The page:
The book actually has a fairly long origin story. Like any author, I wrote it for many reasons. The project started in 2005, when I ran into the case of Santos Rodriguez, a 12-year-old Mexican American boy executed by Dallas police officer Darrell Cain on the night of July 24, 1973. At the time, few people knew about the case. Cain used a game of Russian roulette to try to extract a confession from Rodriguez for a petty offense he didn’t commit, ultimately shooting him in the head in front of David, the boy’s brother. To me, Santos was emblematic of the complicated relationship between Mexican Americans and police: He was apprehended by an agent of the state during an ostensibly legal and legitimate process, but that process quickly veered into extra-legal and patently illegal territory. Like any project of this scope, my research took me in directions I did not expect. It also took me far back in time — back to the 1830s, which ultimately meant that I would need to write two books instead of one. Borders of Violence and Justice is the first.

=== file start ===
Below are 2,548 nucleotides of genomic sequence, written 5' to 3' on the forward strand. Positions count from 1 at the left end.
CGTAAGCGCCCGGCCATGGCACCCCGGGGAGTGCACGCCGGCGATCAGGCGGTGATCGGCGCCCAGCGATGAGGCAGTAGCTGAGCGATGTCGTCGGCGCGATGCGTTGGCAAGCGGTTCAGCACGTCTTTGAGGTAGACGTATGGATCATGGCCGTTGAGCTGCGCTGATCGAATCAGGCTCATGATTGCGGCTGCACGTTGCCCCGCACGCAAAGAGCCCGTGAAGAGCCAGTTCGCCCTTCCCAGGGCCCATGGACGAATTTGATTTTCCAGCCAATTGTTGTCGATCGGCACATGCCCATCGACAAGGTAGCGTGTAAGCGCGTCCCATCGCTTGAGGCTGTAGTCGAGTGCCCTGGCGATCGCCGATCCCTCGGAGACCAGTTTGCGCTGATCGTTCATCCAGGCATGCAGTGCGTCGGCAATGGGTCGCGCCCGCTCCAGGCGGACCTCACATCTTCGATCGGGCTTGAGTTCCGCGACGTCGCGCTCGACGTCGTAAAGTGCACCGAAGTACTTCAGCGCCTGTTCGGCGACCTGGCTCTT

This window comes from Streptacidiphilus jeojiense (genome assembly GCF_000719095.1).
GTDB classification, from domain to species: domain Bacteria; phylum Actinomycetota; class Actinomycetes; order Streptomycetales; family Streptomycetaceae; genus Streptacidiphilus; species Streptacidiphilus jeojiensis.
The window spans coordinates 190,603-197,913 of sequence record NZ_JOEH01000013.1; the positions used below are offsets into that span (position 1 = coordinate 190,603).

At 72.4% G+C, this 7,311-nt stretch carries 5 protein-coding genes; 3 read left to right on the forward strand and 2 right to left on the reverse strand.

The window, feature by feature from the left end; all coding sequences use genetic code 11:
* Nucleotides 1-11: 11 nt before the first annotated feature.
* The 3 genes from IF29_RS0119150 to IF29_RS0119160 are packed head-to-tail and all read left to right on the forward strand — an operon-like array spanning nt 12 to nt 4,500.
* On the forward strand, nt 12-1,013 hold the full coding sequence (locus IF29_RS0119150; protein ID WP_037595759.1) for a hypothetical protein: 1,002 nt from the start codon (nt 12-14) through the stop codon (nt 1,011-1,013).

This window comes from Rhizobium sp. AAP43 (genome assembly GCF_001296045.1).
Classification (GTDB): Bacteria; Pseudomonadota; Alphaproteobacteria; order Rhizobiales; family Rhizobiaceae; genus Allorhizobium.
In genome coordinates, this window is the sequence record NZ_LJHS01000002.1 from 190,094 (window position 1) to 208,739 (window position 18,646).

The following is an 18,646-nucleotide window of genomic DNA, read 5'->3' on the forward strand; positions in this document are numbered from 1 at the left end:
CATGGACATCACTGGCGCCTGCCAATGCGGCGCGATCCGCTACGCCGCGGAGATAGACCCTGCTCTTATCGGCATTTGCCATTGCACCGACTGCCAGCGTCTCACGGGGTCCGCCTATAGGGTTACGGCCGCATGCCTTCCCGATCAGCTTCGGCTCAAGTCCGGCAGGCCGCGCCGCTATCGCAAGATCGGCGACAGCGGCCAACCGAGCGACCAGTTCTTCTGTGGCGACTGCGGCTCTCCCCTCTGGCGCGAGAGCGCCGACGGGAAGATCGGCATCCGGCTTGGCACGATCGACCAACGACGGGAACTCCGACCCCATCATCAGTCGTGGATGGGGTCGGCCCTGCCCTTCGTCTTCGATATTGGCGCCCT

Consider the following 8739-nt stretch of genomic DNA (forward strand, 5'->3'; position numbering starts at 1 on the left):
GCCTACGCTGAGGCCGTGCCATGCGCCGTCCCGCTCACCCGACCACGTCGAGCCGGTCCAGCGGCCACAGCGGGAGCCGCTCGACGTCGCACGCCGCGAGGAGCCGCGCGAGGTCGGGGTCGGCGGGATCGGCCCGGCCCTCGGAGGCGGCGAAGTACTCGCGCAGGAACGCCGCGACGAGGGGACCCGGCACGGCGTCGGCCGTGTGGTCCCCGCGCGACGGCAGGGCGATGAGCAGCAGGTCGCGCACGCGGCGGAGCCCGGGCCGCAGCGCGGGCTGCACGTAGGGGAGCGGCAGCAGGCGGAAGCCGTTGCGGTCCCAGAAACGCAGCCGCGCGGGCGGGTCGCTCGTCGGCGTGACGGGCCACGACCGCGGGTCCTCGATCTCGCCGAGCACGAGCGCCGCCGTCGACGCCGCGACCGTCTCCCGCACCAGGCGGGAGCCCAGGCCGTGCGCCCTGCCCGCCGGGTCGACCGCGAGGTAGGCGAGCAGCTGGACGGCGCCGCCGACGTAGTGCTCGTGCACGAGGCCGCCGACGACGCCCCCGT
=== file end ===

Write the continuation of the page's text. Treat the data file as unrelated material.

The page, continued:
Borders examines interactions between Mexican-origin people and law enforcement — police agencies as well as extralegal lynch mobs — across the Southwest from the 1830s to the 1930s. Beginning with the Texas Revolution in 1835 and later the Mexican American War, the United States annexed the Southwest via military might. U.S. forces quickly established law enforcement as well as extralegal groups to maintain state power in the region. Police and their allies often treated Mexicans and Mexican Americans as a population that they deemed suspect and undesirable. Popular sentiment, much like in segments of U.S. society today, also construed Mexican-origin people as criminally prone, as violent, and as wanton murderers. Many of these viewpoints were outgrowths of white supremacist concepts such as Manifest Destiny. While egregious and wrong, these ugly beliefs and this sense of superiority meant that law enforcement tended to abuse their authority and treat Mexican people and their kin brutally.